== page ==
By Clara, Ceren, Zoe, and Jess
Dr. Candice Price had always been good at math. But when her third-grade teacher presented “Schoolhouse Rock!–Multiplication Rock!” to her class, her passion truly began. The 30-minute multiplication lesson inspired her everlasting enthusiasm for mathematics. It is this inspiration that drove her to be the accomplished female mathematician that she is today.
Education and Perseverance
While Dr. Price was in love with the subject, the idea of becoming a mathematician seemed impractical and even impossible at that time. Starting at a young age, she battled discouragement from teachers, pressures to make perfect grades, and the stress of competitive classmates. When Dr. Price had to retake a high school math class and start college at California State University with no experience in calculus, the dream of becoming a mathematician seemed even more farfetched. She began University with the idea she would not succeed in her college math classes.
But Dr. Price heavily underestimated herself; her resilience, her passion for math, and her desire to learn. The opportunity for college mathematics courses reignited her fervor. This was the same feeling she experienced during the riveting Schoolhouse Rock! episode she viewed at the mere age of nine! Lori Holcombe, her precalculus professor, immediately recognized how special Dr. Price was. She saw her potential and requested she take a summer mathematics workshop. The workshop was a pivotal moment in Dr. Price’s life. She quickly caught up to her classmates, and Professor Holcombe advised her to major in mathematics. This was surprising to Dr. Price as she never believed she could make it in the field of math. Moreover, she says the lack of black women in the field was disheartening, but in spite of this, Dr. Price decided she would become a mathematician. In 2003, she earned her bachelor’s degree in Mathematics.
Shortly after earning her bachelor’s degree, Dr. Price participated in the Mathematical Association of America National Research Experience for Undergraduates Program (NREUP). There, she studied and completed a project on Knot Theory- the study of mathematical knots. Dr. Price says that she “fell in love with this kind of mathematics.” She would go on to study Knot Theory at San Francisco State University while obtaining her master’s degree and at the University of Iowa during her PhD, which she earned in mathematics in 2012. Dr. Price says her greatest accomplishment is earning her PhD. However, she knows firsthand how difficult the process can be, “Mathematics is actually a really hard journey, and none of us have done it ourselves, so find that community and support system that will help you do whatever it is you want to do.” She smiles as she recalls a story her mother told her; “when she was pregnant with me, she had a dream of someone saying ‘Dr. Price.’ So when I got mine [doctorate], she said she realized it was me that she was dreaming about.”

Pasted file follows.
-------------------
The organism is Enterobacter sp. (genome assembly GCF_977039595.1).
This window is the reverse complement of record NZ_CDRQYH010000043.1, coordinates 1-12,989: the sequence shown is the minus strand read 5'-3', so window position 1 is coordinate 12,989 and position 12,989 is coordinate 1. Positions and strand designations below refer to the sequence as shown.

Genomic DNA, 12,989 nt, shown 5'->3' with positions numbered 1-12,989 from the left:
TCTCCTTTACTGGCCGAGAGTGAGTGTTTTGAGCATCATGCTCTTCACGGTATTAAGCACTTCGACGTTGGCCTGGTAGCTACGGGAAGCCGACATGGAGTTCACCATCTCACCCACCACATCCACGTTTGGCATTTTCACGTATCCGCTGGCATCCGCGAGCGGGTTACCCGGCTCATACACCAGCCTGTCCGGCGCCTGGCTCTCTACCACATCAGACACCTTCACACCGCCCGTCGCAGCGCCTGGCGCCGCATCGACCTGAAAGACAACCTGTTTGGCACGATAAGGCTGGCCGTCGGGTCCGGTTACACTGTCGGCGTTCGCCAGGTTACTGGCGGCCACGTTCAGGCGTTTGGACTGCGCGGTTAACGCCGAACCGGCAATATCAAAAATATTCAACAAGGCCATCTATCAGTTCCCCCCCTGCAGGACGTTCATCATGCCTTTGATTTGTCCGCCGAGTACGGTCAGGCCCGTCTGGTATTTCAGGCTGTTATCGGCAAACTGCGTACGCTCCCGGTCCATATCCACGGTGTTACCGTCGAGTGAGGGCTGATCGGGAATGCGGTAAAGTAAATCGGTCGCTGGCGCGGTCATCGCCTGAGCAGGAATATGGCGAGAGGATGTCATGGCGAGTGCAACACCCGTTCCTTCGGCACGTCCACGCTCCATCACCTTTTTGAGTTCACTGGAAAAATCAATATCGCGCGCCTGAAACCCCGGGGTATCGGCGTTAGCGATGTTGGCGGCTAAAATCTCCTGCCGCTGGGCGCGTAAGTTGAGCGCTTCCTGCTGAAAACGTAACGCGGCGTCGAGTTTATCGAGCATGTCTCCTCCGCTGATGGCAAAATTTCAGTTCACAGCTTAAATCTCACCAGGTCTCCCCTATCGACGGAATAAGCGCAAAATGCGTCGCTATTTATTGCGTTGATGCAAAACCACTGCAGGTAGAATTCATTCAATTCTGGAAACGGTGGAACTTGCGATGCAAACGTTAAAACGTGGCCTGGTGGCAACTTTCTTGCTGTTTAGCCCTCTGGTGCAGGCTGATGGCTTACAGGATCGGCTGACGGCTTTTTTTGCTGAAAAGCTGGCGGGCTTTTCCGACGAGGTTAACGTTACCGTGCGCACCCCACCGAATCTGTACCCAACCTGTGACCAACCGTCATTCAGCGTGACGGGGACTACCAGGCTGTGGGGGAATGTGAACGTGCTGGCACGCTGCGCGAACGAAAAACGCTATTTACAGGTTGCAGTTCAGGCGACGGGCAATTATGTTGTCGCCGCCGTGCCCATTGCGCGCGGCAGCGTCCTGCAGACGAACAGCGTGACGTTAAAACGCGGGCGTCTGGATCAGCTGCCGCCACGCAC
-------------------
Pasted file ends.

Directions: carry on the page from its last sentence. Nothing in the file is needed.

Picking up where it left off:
As of 2021, Dr. Price is an assistant professor at Smith College, and she has held similar positions at West Point United States Military Academy and the University of San Diego. Dr. Price explained that at Smith College, she “studies models of protein DNA interactions. I also look at evolutionary success, and I use Network Theory to think about how animals that are connected to each other support each other by grooming parasites.” She is a co-founder of the website “Mathematically Gifted and Black,” a source highlighting the revolutionary impact black mathematicians have made on the world. Dr. Price states that social justice topics and questions also interest her. She is a primary organizer of the “Underrepresented Students in Topology and Algebra Research Symposium,” an event that explores the stories of graduate students in mathematical fields. In 2013, she was an “MAA Project NExT fellow,” a program sponsored by the Mathematical Association of America (MAA). The MAA also invited her to speak at their MathFest in 2021. Additionally, Dr. Price assisted in the delivery of the 2021 National Math Festival address.
Dr. Price has already accomplished so much, but she is nowhere near finished. Her plans for the future are exciting! Alongside continuing her work with DNA and applied mathematics, she wants to inspire young people from marginalized communities to pursue STEM careers. Additionally, she hopes to continue highlighting people of color in the STEM field through her work at “Mathematically Gifted and Black.” She hopes that as a black woman in the field of mathematics, she can encourage aspiring mathematicians to persist because no matter what they look like, they can make it in STEM! She wishes to serve as the role model she longed for as a teenager.
Advice to others
When asked for words of wisdom to share with future mathematicians, Dr. Price suggests, “Surround yourself with people who support and love you and understand that you are talented and brilliant and amazing and will speak up when you need it.” Dr. Price still struggles with Imposter Syndrome, the feeling that one is a fraud and doubts if they are deserving of their accomplishments. Nonetheless, she continues to do the work she loves, serve as an inspiration to others, and explore the frontiers of mathematics.